In 2009, Honda partnered with GS Yuasa to set up an EV battery supplier Blue Energy Co. (BEC). The HVs from Honda including Civic Hybrid have been powered by lithium-ion batteries manufactured by BEC which has a production facility in Kyoto. However, Honda has been in search for new partners aside from BEC since the late 2010s, teaming up with various companies like Nissan, General Motors, and CATL.
In 2014, Robert Bosch GmbH and GS Yuasa partnered on next-gen Li-ion EV battery with the ambitious goals to double energy density and make it to mass market by 2020 while lowering the cost by half as well. The venture has ended without an meaningful outcome after Bosch has decided to outsource battery cell manufacturing in 2018.
Yuasa Battery, Inc (U.S.A.) was established in 1965. In 1979, Yuasa began producing motorcycle batteries in a joint venture established with General Battery Corporation in Laureldale, PA a few years earlier. Today, Yuasa Battery Inc supplies batteries for motorcycles, scooters, personal watercraft, all-terrain vehicles (ATV), and side by sides (UTV).
In 1987 Fruit of the Loom sold its General Battery Corporation to Exide Corporation. In 1991, Yuasa Battery Co. Ltd (Japan) bought Exide's industrial battery division, forming Yuasa-Exide Inc, later renamed to Yuasa Inc. In 2000, a management buyout of Yuasa Inc's industrial battery business formed Enersys.
Today, Enersys sells a wide variety of batteries.
In 1981, Yuasa established one company in the UK to manufacture VRLA batteries and another for sales and distribution. They later established companies in Germany, France and Italy for sales and distribution. Yuasa Corporation bought a 50% share in Lucas Batteries Ltd in 1988, forming Lucas-Yuasa Batteries Ltd. Yuasa bought the remaining 50% of Lucas Batteries in 1997, forming Yuasa Automotive Batteries Europe Ltd which marketed automotive batteries under Lucas and other names until 2006, when Yuasa began marketing automotive batteries in Europe under their own name. In 2002, Yuasa Battery Europe Ltd was formed as a parent company for Yuasa's various European sales companies.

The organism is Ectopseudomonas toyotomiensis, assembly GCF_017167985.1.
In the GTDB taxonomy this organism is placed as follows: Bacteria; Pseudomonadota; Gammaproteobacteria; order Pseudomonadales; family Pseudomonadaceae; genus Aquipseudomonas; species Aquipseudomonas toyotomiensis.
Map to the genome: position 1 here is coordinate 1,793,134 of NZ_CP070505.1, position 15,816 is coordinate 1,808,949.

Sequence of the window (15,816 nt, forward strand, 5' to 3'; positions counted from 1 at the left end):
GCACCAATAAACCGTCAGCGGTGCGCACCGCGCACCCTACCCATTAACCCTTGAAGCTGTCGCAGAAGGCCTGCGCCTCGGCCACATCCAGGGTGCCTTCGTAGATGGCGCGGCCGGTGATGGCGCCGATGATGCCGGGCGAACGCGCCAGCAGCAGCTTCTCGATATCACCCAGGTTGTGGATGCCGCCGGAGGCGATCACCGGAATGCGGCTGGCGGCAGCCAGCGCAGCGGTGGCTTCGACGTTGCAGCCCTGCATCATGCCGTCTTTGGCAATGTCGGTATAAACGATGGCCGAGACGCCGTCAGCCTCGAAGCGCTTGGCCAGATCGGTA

Today, Yuasa Battery Europe Ltd sells a variety of batteries.
Century Batteries Australia is a division of Century Yuasa Batteries Pty Ltd and an affiliate of the GS Yuasa Corporation.
GS Battery VietNam Co., Ltd is a company 100% foreign owned capital, joint venture between GS-Yuasa Corporation and Mitsubishi Corporation.
Main article: Boeing 787 Dreamliner battery problems
The parent company in Japan was linked to faulty electrics used in Boeing's 787 Dreamliner plane. The electrical battery control system was made by Thales Group which also selected GS Yuasa. All Nippon Airways (ANA) had replaced 10 batteries (of 17 planes) while Japan Airlines (JAL) had replaced "several" on its 7 planes, before recent mishaps. As of January 29, 2013, the Japan Transport Safety Board has approved the Yuasa factory quality control and continues to investigate the damaged battery of the ANA 787. Meanwhile, the American National Transportation Safety Board continues to look for defects in the Boston JAL 787 battery.
((cite web)): CS1 maint: archived copy as title (link)